Lars-Eric Lindblad's cruise ship was an oddball. Next to a Cunard Liner, the Explorer looked like a tugboat - it was 75 metres long, with a displacement of 2,400 tons. But to the cognoscenti, this was a very special ship: The M/S Explorer had two hulls, nested inside each other like a submarine's, and the interior was fitted with laboratories and classrooms.
Mr. Lindblad, widely regarded as the father of ecotourism, had designed a vessel for a business category that he virtually invented - passenger cruises to the coldest, most hostile places on the planet. And the Explorer did not disappoint: Within a year of its 1969 launch from a Finnish shipyard, the Explorer had made history by becoming the first passenger ship to visit the continent of Antarctica - the beginning of a series of feats that would earn it iconic status among the ranks of adventure tourists.
Many called it "the little ship with the big heart."
The final chapter of the Explorer's colourful, action-packed history was written yesterday, when the little red ship hit a submerged object, rolled over and began sinking into the icy waters of the Antarctic.
One hundred and fifty four passengers and crew were aboard. Although the scene conjured up the Titanic, the crucial difference was that there were more than enough lifeboats, and everyone was saved.
"That's the positive that came out of this," said Bruce Poon Tip, CEO of Gap Adventures, the Toronto-based travel firm that owns the ship. "We have to say thanks, because everything worked, and no one got hurt."
The drama began early yesterday, as the Explorer entered the 12th day of what was supposed to be a 20-day trip. Shortly after midnight (Eastern Time), as the Explorer threaded its way through iceberg-packed waters about 850 kilometres southeast of Ushuaia, the southernmost Argentine city, a passenger noticed water in her cabin and notified the crew. Crew members wondered if the water might have come from a leaking pipe inside the ship, but an inspection soon revealed that it was sea water - this meant that the Explorer's specially reinforced double hull had been breached.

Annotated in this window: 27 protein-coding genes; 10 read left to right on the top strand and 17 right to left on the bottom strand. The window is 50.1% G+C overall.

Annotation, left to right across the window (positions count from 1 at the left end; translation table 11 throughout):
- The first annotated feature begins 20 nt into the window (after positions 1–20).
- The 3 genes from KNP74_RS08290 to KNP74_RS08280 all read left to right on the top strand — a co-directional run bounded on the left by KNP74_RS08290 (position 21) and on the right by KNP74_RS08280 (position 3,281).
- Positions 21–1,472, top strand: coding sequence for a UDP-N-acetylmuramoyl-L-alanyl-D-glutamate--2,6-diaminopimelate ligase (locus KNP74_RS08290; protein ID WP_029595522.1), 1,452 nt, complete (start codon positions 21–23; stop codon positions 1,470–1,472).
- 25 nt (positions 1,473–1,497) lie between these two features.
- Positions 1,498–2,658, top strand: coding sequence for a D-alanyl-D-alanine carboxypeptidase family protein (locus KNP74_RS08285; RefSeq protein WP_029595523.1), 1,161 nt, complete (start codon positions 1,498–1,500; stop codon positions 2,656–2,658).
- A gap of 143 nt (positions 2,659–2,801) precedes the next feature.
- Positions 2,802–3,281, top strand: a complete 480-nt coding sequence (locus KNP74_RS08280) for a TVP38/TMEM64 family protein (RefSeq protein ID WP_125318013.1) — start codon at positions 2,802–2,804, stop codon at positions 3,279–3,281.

The crew began working to contain the leak by switching on the ship's bilge pumps and closing watertight doors that divide the ship into a series of separate compartments. For about an hour, it appeared that the situation might stabilize as the water level fell slightly. But then it rose again, and the ship's electrical power system went out, stopping the pumps and throwing the areas below decks into darkness until emergency lighting kicked in.
About two hours after the leak was discovered, the captain gave the order to abandon ship. A series of short, loud reports over the public address system preceded an announcement: "Everyone please go to the rescue stations. We have a fairly serious problem."
By now, the Explorer was listing sharply to starboard, slowly losing its battle to stay afloat. Some passengers wondered if it would be possible to lower the lifeboats, given the angle. But the boats were successfully deployed, and ladders were hung over the side. Soon, the passengers were in the lifeboats, looking back at the Explorer. A helicopter arrived, circled above the scene for a few minutes, then flew away. The passengers bobbed in the lifeboats, which, to the casual observer, looked little different than those used on the Titanic - white, open vessels that offered little or no protection from the Antarctic wind.
For the next few hours, the passengers floated, wondering when help would come. The temperature was below zero, and the wind was blowing at nearly 40 kilometres an hour, creating a deadly wind chill. The lifeboats had thermal blankets, but for some passengers, these weren't enough - they were in pyjamas or light clothing because they hadn't realized the seriousness of the situation when they were ordered to report to the emergency stations. The cold seemed to knife right through them. A Gap Adventures employee later sent an e-mail to the company comparing the experience of being in the lifeboats to floating in "a frozen plastic bag."